phone: (541) 346-1447
office: 263 Oynx Bridge
M.Arch. Columbia University, 1987
BA (Architecture) Washington University, St. Louis, 1982
Licensed Architect: New York, Pennsylvania, New Jersey
Associate Professor Alison Snyder is interested in the intersection between architecture, art and the interior. She teaches interior and architectural intermediate and advanced design studios, working drawings, preparation for the interior architecture comprehensive design project, and seminar courses. She was the Director of the interior architecture program for eight years from January 2007 through December 2014, and Co-Director of the product design program from January 2007 through August 2008 at the University of Oregon.
Snyder’s research draws on both archaeological and anthropological investigations to reveal how places, buildings, and interiors transform over time. She dismantles settings, structures, and cultural systems—monumental and mundane—for interpretation and analysis. She first explored the role of light in determining structure and form in ancient and modern religious buildings, initially through research and surveys of Ottoman mosques in five cities as Columbia University's William Kinne fellow, and as a recipient of a Graham Foundation for Advanced Studies in the Fine Arts grant; and later in essays including her chapter "Transformations, Readings and Visions of the Ottoman Mosque" in A Historical Archaeology of the Ottoman Empire (Klewer Academic Press/Plenum Press, 2000) and "Daylighting by Two Modernists and an Old Master" in Architectural Record (1996). Influenced by her work as architect for archaeological excavations in Israel and Turkey Snyder began to investigate the effect of modernization on settlement patterns and customs in Middle Eastern contemporary village vernacular. Her writing on this topic has appeared in the journals Anatolica (2000), the Middle East Technical University's Journal of the Faculty of Architecture (2005), Turkey’s Chamber of Architect’s journal, Dosya (2009), and in the book On Global Grounds: the specificities of urban change within globalization (Nova, 2008). Her archaeological renderings are found in both the Journal of Field Archaeology and the catalog of the Miho Museum in Japan, and as part of a team, a rendering of Northwest Palace of Ashurnasirpal is mounted (1999) for permanent exhibition in the Assyrian Room at The Metropolitan Museum of Art in New York City. Snyder’s current research looks at urban interiors in Istanbul, and how these spaces contribute to marking cultural change within a city undergoing both local and global transformation. Related publications include a journal article in Dosya (2011) and in 2A, Art and Architecture (2015). Other significant publications include a chapter, “What Shapes the Global Interior” is in The Handbook of Interior Architecture and Design (Berg Publishers, 2013), and "Adequate Shelter For All," a cover story in Metropolis Magazine reflecting on the UN HABITAT II conference in Istanbul (1997).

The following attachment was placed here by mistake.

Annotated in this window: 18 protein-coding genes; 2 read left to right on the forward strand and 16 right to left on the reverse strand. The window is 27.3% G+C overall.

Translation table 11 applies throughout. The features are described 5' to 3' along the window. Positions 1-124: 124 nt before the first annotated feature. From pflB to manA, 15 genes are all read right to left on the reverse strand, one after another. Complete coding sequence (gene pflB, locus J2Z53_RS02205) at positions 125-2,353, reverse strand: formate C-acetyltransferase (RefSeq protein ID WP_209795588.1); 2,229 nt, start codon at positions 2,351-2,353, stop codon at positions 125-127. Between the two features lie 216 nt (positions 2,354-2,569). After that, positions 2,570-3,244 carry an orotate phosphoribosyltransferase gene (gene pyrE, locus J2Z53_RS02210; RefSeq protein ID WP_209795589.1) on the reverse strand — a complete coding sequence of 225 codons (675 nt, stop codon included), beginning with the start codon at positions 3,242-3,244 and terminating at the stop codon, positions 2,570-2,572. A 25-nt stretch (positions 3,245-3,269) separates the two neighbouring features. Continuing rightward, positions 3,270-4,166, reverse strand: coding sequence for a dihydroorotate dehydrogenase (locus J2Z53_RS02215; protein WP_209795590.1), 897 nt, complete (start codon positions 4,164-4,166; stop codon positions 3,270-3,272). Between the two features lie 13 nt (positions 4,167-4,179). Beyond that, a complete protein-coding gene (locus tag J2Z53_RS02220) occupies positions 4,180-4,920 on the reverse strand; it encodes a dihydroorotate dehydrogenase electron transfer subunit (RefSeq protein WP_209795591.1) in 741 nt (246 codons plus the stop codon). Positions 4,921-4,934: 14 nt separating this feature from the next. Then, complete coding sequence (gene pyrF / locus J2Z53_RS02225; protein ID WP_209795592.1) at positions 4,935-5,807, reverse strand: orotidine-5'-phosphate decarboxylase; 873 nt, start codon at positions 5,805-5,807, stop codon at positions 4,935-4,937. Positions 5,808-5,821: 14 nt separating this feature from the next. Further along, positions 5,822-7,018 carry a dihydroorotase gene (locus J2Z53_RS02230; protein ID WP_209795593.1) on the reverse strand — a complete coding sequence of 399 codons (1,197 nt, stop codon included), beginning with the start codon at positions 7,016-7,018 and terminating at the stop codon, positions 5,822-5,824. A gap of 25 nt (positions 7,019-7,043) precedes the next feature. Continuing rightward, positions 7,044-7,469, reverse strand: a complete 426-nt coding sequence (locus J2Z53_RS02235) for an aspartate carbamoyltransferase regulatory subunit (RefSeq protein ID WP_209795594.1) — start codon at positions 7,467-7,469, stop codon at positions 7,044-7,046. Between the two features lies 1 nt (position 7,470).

Snyder is the associate editor of art, architecture, and archaeology for the international journal Review of Middle East Studies for the Middle East Studies Association, and she has been appointed Reviewer for the Journal of Interior Design and part of the Academy of Reviewers for the Interior Design Educators Council. She was a founding member of Studio L, a foundation for creative student endeavors at Washington University in St. Louis.
With diverse architectural expertise in residential, religious, and commercial spaces as well as lighting and furniture design, Snyder maintains a small practice. Her adaptive reuse design for the first synagogue in Juneau, Alaska was ten years old in 2015. Before moving to Oregon, she worked as a project architect and lighting designer in New York City and Philadelphia. Snyder has also held visiting teaching positions at Orta Dogu Teknik Universitesi/METU in Ankara, Turkey, and Denmark Institute for Study Abroad, and taught as adjunct faculty for the New York Institute of Technology, Pratt Institute, and what is now Philadelphia University.